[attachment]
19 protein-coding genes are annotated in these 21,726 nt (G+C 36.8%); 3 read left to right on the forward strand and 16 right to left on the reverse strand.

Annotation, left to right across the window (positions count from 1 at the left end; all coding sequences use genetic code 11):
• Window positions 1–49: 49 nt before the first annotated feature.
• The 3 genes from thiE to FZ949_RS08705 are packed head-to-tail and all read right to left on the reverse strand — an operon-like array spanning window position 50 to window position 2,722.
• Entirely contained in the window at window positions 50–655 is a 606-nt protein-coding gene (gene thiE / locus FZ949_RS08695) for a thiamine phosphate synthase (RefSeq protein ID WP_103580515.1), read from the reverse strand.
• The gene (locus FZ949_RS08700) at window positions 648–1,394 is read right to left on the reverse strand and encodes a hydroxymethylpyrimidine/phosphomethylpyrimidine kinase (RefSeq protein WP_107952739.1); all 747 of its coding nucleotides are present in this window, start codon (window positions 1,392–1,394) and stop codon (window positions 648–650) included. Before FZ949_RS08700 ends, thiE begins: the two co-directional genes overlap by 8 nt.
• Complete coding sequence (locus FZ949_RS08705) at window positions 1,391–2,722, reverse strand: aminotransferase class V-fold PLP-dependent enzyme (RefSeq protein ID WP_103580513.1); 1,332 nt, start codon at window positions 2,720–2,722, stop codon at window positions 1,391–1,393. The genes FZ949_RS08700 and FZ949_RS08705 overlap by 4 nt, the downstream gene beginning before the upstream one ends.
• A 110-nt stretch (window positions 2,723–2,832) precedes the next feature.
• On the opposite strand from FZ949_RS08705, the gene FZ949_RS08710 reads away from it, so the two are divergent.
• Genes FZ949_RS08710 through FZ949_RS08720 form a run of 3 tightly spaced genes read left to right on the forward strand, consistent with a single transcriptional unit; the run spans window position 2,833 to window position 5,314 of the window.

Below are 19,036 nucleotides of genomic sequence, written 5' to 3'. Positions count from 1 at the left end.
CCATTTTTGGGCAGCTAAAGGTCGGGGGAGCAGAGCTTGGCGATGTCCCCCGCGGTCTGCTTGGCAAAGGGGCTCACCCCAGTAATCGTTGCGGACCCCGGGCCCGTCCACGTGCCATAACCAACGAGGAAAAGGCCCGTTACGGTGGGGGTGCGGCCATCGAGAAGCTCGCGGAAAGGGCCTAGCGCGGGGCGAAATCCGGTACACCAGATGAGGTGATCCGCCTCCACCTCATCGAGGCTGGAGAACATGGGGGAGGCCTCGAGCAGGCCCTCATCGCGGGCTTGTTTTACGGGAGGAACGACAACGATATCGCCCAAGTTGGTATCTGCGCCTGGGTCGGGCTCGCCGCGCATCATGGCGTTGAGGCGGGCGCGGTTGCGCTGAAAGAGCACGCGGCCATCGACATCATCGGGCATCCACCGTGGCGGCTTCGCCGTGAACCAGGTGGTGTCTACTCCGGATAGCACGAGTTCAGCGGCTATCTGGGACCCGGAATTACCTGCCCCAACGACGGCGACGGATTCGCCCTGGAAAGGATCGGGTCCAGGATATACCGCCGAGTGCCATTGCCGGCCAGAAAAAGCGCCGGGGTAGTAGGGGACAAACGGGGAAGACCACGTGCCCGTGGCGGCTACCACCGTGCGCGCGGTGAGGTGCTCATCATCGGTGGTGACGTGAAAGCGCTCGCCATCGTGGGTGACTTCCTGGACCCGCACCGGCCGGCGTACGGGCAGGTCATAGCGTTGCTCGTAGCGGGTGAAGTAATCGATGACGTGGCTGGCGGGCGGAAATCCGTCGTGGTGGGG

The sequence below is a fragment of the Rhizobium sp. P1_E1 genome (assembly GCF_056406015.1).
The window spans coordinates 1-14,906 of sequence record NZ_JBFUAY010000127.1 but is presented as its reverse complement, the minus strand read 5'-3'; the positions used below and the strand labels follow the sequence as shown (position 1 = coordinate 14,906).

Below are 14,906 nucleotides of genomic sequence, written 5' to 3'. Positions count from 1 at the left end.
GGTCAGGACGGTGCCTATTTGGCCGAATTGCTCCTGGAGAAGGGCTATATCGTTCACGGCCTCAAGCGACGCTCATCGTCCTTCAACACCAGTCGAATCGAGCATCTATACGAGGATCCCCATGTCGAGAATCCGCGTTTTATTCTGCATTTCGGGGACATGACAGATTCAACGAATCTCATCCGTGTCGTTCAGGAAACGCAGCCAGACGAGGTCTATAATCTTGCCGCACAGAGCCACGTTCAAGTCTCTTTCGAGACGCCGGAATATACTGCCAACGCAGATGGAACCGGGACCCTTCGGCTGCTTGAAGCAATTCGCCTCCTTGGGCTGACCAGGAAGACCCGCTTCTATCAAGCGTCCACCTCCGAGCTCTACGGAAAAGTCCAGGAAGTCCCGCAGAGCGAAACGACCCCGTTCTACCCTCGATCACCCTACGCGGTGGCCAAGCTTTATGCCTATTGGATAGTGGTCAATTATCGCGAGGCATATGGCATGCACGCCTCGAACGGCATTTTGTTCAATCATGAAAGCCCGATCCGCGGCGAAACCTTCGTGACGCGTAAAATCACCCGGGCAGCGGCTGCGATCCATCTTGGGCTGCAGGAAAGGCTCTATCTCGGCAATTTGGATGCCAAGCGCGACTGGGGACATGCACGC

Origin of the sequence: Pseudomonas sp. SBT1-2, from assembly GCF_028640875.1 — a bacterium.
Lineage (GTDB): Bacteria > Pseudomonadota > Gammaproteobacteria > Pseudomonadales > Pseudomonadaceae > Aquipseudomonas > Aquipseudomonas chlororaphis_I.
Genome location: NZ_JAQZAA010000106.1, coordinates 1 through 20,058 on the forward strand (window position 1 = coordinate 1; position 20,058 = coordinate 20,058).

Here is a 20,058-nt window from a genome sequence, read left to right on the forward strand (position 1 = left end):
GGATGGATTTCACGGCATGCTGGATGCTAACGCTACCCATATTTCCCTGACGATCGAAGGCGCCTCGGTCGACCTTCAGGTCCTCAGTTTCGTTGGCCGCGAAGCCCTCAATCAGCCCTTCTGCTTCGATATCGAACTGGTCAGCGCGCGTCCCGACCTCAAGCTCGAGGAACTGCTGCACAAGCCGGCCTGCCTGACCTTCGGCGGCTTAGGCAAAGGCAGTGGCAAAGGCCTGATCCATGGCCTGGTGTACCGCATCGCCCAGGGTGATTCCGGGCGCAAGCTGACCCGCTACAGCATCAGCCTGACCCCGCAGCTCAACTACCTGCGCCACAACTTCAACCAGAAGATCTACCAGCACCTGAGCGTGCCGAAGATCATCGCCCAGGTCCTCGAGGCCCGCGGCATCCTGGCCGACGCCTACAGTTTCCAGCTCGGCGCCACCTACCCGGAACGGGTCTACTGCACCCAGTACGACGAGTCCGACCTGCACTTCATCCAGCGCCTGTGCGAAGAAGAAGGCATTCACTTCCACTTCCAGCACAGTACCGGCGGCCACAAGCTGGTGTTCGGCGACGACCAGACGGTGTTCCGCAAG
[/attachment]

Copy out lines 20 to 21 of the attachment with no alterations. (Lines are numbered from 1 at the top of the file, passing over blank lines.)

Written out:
Here is a 20,058-nt window from a genome sequence, read left to right on the forward strand (position 1 = left end):
GGATGGATTTCACGGCATGCTGGATGCTAACGCTACCCATATTTCCCTGACGATCGAAGGCGCCTCGGTCGACCTTCAGGTCCTCAGTTTCGTTGGCCGCGAAGCCCTCAATCAGCCCTTCTGCTTCGATATCGAACTGGTCAGCGCGCGTCCCGACCTCAAGCTCGAGGAACTGCTGCACAAGCCGGCCTGCCTGACCTTCGGCGGCTTAGGCAAAGGCAGTGGCAAAGGCCTGATCCATGGCCTGGTGTACCGCATCGCCCAGGGTGATTCCGGGCGCAAGCTGACCCGCTACAGCATCAGCCTGACCCCGCAGCTCAACTACCTGCGCCACAACTTCAACCAGAAGATCTACCAGCACCTGAGCGTGCCGAAGATCATCGCCCAGGTCCTCGAGGCCCGCGGCATCCTGGCCGACGCCTACAGTTTCCAGCTCGGCGCCACCTACCCGGAACGGGTCTACTGCACCCAGTACGACGAGTCCGACCTGCACTTCATCCAGCGCCTGTGCGAAGAAGAAGGCATTCACTTCCACTTCCAGCACAGTACCGGCGGCCACAAGCTGGTGTTCGGCGACGACCAGACGGTGTTCCGCAAG